Single-family home prices notched their fourth straight month of increases in July, moving up 0.9% across the 20 major markets measured by the S&P/Case-Shiller Home Prices Indices released Tuesday morning.
The 10- and 20-City Composite Indices were each up 0.9% in July over June, with 17 of the 20 MSAs recording positive monthly increases. Year-over-year, however, the 10-City Composite was down 3.7% and the 20-City down 4.1%.
At the end of July, the 10-City Index stood at 156.23, the 20-City at 142.77. The baseline index of 100 is based on home prices in January, 2000.
"With July's data we are seeing not only anticipated monthly increases, but some fairly broad improvement in the annual rates of change in home prices,"said David M. Blitzer, chairman of the Index Committee at S&P Indices."This is still a seasonal period of stronger demand for houses, so monthly price increases are expected and were seen in 17 of the 20 cities. The exceptions were Las Vegas and Phoenix where prices fell, while Denver was flat. The better news is that 14 of 20 cities and both Composites saw their annual rates of change improve in July."
Blitzer stopped short of calling a rebound, however. "Other recent housing statistics show that single-family housing starts were down slightly in August, and are about 2% below their year ago level; and these levels are at 30-year lows," he said. "Existing-home sales, however, were up in August and are about 20% above their August 2010 level. The S&P/Experian Consumer Credit Default indices showed a continuing decline in mortgage default rates, a two-year trend. However, if you look at the state of the overall economy and, in particular, the recent large decline in consumer confidence, these combined statistics continue to indicate that the housing market is still bottoming and has not turned around."
The only markets not posting sequential increases were Las Vegas, with a 0.2% decline to an index of 95.48, 5.4% below last July; Denver, which was flat from June at 125.97, down 2.1% from a year earlier; and Phoenix, with a 0.1% decline to 100.54, 8.8% below July 2010.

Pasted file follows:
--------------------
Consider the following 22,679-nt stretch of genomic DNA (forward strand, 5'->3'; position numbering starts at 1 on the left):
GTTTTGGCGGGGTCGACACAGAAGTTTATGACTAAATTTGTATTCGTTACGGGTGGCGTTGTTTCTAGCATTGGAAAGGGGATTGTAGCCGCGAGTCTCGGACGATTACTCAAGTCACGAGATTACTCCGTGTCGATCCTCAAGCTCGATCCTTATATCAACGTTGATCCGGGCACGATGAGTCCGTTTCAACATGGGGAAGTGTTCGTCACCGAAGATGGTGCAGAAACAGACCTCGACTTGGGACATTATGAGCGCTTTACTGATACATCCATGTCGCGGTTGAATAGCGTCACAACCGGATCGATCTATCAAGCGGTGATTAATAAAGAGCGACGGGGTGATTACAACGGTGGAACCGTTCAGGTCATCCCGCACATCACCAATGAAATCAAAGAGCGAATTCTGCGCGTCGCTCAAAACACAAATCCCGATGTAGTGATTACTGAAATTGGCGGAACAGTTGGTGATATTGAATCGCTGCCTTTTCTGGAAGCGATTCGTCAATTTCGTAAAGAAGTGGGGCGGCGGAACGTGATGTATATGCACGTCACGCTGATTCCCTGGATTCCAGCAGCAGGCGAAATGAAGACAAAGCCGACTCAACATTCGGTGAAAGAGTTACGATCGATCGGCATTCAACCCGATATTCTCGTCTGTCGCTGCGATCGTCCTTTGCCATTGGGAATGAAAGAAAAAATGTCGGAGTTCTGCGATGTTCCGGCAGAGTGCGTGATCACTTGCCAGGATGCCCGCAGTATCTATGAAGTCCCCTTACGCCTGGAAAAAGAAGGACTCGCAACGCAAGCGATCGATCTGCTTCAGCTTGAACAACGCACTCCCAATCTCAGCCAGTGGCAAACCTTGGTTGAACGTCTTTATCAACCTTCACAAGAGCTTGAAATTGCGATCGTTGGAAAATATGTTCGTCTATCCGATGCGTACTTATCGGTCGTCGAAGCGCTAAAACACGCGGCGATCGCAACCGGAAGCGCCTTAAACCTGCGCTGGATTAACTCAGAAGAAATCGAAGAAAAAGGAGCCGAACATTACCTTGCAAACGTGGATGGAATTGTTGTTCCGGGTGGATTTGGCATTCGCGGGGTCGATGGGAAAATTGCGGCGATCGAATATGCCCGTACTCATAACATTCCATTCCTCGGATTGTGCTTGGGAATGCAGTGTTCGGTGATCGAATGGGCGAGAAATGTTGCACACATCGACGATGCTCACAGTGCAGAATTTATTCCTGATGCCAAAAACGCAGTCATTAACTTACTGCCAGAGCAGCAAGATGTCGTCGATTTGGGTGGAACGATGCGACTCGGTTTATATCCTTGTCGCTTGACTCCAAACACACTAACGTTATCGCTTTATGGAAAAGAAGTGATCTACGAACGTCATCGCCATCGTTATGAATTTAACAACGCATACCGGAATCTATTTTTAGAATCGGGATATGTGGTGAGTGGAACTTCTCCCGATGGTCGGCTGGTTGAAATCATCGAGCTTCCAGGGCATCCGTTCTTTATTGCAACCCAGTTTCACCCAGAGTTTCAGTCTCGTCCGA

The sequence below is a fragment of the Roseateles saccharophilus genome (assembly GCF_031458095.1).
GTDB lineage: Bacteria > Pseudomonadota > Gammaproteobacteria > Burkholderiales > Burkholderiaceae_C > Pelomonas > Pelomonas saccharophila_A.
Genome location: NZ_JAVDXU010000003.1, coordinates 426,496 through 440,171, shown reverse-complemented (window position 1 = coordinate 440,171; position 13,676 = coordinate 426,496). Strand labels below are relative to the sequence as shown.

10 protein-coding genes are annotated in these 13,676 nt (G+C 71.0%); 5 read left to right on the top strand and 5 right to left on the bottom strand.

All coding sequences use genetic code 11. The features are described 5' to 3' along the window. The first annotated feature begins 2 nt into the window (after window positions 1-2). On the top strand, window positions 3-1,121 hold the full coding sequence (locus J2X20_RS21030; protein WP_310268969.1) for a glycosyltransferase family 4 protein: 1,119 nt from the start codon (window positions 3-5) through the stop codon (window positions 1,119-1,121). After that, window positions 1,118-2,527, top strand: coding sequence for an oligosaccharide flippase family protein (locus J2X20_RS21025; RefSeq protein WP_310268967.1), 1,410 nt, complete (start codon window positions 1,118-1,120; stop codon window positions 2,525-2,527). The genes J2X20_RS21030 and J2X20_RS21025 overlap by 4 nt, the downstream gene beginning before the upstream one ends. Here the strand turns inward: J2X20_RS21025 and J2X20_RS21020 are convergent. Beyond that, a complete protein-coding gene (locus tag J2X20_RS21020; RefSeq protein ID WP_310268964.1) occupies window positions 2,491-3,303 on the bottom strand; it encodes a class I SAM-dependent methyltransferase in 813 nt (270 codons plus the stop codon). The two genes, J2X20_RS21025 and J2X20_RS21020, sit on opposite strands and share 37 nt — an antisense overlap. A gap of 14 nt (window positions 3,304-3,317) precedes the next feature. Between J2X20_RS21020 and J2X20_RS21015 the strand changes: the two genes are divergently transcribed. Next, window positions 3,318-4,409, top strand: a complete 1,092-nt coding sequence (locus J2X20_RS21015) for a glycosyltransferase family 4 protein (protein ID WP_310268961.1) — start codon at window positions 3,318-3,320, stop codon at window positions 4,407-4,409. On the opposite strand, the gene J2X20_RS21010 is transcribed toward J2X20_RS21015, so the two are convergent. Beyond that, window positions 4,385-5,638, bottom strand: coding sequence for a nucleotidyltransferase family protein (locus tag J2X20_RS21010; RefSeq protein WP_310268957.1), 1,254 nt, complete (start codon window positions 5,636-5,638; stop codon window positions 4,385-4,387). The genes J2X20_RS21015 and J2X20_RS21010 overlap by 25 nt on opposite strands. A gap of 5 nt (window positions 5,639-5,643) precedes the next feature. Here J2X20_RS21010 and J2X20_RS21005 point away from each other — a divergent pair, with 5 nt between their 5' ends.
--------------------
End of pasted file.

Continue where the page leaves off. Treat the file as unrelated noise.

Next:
Conversely, the only markets showing year-over-year gains were Washington, D.C., up 0.3% from last July and up 2.4% from June to 187.79, and Detroit, which rose 1.2% from a year earlier and 3.8% from June to 72.04. Detroit, however, has lost more value than any other market measured by the indicies.Washington continues as the nation's best performing market.
Among other markets showing sequential gains were Atlanta (104.55), up 0.2% from June but down 5% from last July; Boston (155.76), up 0.8% and down 1.9%, respectively; Charlotte (112.47), up 0.1% and down 3.9%; Chicago (117.78), up 1.9% and down 6.6%; Cleveland (101.53), up 0.8% and down 5.4%; Daolas (116.96), up 0.9% and down 3.2%; Los Angeles (170.05), up 0.2% and down 3.5%; Miami (141.15), up 1.2% and down 4.6%; Minneapolis (115.25), up 2.6% and down 9.1%; New York (168.51), up 1.1% and down 3.7%; Portland (135.80), up 1% and down 8.4%; San Diego (155.22), up 0.1% and down 5.9%; San Francisco (135.28), up 0.3% and down 5.6%; Seattle (135.57), up 0.1% and down 6.4%; and Tampa (129.61), up 0.8% and down 6.2%.
The Case-Shiller data has traditionally not been seasonally adjusted.Recently, S&P has also been reporting adjusted data. Seasonally adjusted, the 10-City Index was down 0.1% and the 20-City Index was flat with June, and June was flat with May for both.